|Publication number||US3129757 A|
|Publication date||Apr 21, 1964|
|Filing date||May 13, 1960|
|Priority date||May 13, 1960|
|Publication number||US 3129757 A, US 3129757A, US-A-3129757, US3129757 A, US3129757A|
|Inventors||Sharp Lorld G|
|Original Assignee||Socony Mobil Oil Co Inc|
|Export Citation||BiBTeX, EndNote, RefMan|
|Patent Citations (4), Referenced by (20), Classifications (6)|
|External Links: USPTO, USPTO Assignment, Espacenet|
United States Patent 3,129,757 MISCIBLE FLUID DISPLACEMENT METHOD OF PRODUCING AN OIL RESERVOIR Lorld G. Sharp, Irving, Tex., assignor to Socony Mobil Oil Company, Inc, a corporation of New York No Drawing. Filed May 13, 1960, Ser. No. 28,830 8 Claims. (Cl. 16611) This invention relates to a method of producing an oil reservoir. More particularly, this invention relates to a miscible fluid displacement type of secondary recovery of oil from a reservoir.
An oil reservoir normally is initially produced by means of primary recovery techniques which comprise the utilization of native reservoir energy to drive the oil from the reservoir through a well to the surface of the earth. The native energy which is utilized in primary recovery methods exists in the form of water, gas cap, or solution gas drive, either alone or in various combinations thereof. When this native reservoir energy no longer exists in sufiicient quantity to drive the oil from the reservoir, it is necessary that energy be supplied from an outside source to the reservoir in addition to, in some instances, treating the oil in the reservoir in such a manner that it will more readily flow, such as reducing the viscosity of the oil and improving the relationship between the oil-in-place and the surfaces of the formation in which the oil is found. Supplying energy to a reservoir from an outside source is generally referred to as secondary recovery.
Among the methods of secondary recovery which have been suggested and frequently employed is a process commonly known as miscible fluid displacement. This process generally comprises introducing into a reservoir a fluid which is miscible with the oil-in-place in the reservoir and driving the fluid through the reservoir to a production well. The miscible fluid which is introduced into the reservoir may be driven through it by means of another fluid, such as gas, air, or water. The miscible fluid which is driven through the reservoir absorbs the oil-in-place and reduces its viscosity in order that it may more easily be removed through the production well.
Various methods have been suggested for miscible fluid displacement of reservoir oil wherein a mixture of liquefied, normally gaseous hydrocarbons is driven through the formation as the material which is miscible with the reservoir oil. For example, it has been suggested that a high-pressure gas drive be employed which depends primarily on vaporization of condensible light hydrocarbons from the reservoir oil for the development of the miscible condensibles into a miscible bank or slug which may then be driven through the formation to recover the reservoir oil. This process, however, has the disadvantage of requiring injection pressures generally on the order of 4,000 psi. gauge or higher. Another form of miscible fluid displacement process comprises the introduction of a condensing gas drive wherein the hydrocarbon gas injected contains condensible gases which form a miscible slug within the formation. This method, like the first one mentioned, also requires relatively high pressures. Another suggested method of miscible fluid displacement involves injecting into the formation a liquid slug which comprises a mixture having propane or propane-butane as major components with minor amounts of ethane and pentane. These methods, other than the high-pressure 3,129,757 Patented Apr. 21, 1964 gas method, have the disadvantage of requiring local availability of condensible hydrocarbons. In view of the large quantities of condensible hydrocarbons required to effectively carry out a miscible fluid displacement type of secondary recovery operation, it may not be economically feasible in some instances to utilize these methods.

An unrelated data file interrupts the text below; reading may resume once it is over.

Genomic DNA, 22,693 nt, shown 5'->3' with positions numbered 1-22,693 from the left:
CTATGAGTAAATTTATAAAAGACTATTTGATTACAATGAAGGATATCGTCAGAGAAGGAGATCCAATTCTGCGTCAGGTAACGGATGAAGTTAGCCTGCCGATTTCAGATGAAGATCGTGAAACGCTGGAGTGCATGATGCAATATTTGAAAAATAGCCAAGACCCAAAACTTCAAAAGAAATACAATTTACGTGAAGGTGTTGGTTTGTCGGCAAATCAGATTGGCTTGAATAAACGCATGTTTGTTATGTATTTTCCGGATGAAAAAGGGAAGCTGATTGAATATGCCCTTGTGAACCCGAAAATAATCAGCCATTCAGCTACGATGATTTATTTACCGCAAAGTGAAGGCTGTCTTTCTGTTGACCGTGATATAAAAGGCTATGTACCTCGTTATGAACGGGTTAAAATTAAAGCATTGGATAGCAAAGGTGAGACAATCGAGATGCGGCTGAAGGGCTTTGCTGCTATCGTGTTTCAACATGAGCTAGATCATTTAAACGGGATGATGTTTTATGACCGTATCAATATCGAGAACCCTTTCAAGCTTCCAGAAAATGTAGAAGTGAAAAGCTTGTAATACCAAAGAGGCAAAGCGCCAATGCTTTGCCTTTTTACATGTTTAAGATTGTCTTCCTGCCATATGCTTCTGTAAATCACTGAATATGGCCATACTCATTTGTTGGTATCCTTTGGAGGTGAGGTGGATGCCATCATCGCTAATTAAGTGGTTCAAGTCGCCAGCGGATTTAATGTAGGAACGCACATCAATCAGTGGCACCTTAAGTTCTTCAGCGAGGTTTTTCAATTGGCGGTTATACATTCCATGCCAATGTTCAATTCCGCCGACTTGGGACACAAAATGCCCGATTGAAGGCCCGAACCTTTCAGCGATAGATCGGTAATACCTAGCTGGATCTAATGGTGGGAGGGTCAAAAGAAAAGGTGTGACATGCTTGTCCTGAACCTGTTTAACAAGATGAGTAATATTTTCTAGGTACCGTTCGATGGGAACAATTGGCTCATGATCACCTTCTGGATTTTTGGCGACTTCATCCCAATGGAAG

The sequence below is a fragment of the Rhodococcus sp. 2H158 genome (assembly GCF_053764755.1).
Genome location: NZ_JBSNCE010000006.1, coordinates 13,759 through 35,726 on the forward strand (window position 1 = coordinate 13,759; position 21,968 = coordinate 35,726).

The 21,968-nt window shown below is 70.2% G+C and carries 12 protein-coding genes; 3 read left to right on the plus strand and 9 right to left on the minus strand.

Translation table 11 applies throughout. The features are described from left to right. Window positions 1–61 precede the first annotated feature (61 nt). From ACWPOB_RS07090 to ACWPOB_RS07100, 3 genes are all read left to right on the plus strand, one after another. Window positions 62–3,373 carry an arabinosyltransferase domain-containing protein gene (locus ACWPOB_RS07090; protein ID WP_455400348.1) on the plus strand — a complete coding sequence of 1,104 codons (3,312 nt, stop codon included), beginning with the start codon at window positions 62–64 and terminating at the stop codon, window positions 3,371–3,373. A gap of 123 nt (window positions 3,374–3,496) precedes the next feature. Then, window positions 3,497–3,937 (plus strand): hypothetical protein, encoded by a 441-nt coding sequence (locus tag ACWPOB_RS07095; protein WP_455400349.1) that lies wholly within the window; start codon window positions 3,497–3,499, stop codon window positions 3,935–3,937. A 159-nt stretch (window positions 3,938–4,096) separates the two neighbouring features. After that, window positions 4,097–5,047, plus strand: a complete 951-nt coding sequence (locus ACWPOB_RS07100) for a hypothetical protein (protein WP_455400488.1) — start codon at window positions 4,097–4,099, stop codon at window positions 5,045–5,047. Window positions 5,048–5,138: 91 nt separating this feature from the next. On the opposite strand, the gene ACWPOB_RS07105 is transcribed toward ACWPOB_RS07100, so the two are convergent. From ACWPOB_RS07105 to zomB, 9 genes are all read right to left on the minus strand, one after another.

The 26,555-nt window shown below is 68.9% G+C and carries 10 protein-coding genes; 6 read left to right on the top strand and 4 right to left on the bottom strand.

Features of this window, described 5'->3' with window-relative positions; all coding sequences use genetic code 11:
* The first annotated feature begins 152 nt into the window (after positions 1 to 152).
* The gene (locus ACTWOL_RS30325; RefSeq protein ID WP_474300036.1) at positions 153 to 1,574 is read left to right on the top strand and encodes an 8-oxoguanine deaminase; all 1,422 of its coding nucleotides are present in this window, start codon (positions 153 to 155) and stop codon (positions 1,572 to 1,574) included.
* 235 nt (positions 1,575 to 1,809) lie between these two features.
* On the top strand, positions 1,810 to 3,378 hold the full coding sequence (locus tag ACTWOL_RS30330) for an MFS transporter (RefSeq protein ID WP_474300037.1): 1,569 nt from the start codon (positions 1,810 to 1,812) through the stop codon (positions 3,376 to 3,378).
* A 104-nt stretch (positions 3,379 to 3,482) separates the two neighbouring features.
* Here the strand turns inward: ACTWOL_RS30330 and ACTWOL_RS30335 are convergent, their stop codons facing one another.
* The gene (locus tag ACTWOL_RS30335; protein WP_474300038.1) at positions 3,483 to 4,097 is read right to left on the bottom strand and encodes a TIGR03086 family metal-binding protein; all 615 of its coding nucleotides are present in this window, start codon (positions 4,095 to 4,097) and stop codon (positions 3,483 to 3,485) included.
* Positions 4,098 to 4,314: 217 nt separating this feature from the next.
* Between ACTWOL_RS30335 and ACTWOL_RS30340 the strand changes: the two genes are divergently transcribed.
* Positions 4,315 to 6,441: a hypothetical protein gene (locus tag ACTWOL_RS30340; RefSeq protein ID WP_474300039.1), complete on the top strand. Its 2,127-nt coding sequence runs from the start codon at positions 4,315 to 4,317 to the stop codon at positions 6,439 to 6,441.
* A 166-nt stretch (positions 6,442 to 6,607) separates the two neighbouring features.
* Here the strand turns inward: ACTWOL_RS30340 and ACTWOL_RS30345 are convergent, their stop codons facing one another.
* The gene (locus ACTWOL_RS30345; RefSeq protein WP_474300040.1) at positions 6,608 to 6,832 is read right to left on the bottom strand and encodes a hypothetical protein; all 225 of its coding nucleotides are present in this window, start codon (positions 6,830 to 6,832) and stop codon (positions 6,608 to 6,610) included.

It has been found that the necessary hydrocarbons to constitute a miscible fluid slug may be developed within the reservoir itself from the reservoir oil. This is par ticularly advantageous in those cases where neither is it desired to utilize the high pressures required by a highpressure gas drive nor the economics of providing the required condensible hydrocarbons from outside sources is favorable.
It is an object of the present invention to provide a secondary recovery method of producing oil from a reservoir. It is another object of the invention to provide a secondary recovery method of oil production of the miscible fluid displacement type. It is a further object of the present invention to provide a miscible fluid displacement type of secondary recovery of oil wherein a miscible fluid slug is formed within the reservoir from the constituents of the hydrocarbon fluids naturally existing within the reservoir. It is another object of the present invention to provide a miscible fluid displacement form of secondary recovery of oil which does not require the addition of condensible hydrocarbons from outside sources in order to form a miscible fluid slug within the formation. These and further objects of the invention will be evident from a reading of the following description of the invention.
In accordance with the present invention, a body of hydrocarbonaceous material comprising particularly C to C hydrocarbons is created in situ within the formation itself from the native formation fluids. The production of these relatively low molecular weight hydrocarbons containing from 2 to 6 carbon atoms inclusive is accomplished by heating the reservoir oil to a mild cracking temperature in the range of about 500 F. to about 750 F., that is, a vis-breaking temperature, in order to produce a sufficient quantity of the desired low molecular weight hydrocarbons to form a miscible fluid slug. Subsequent to the production of the miscible fluid slug, the slug is driven through the formation toward the production well in a substantially conventional manner by the introduction of a fluid-driving medium into the formation through an injection well. The formation oil and the miscible fluid slug material is then withdrawn from the production well until the fluids flowing from the production well substantially comprise the driving fluid.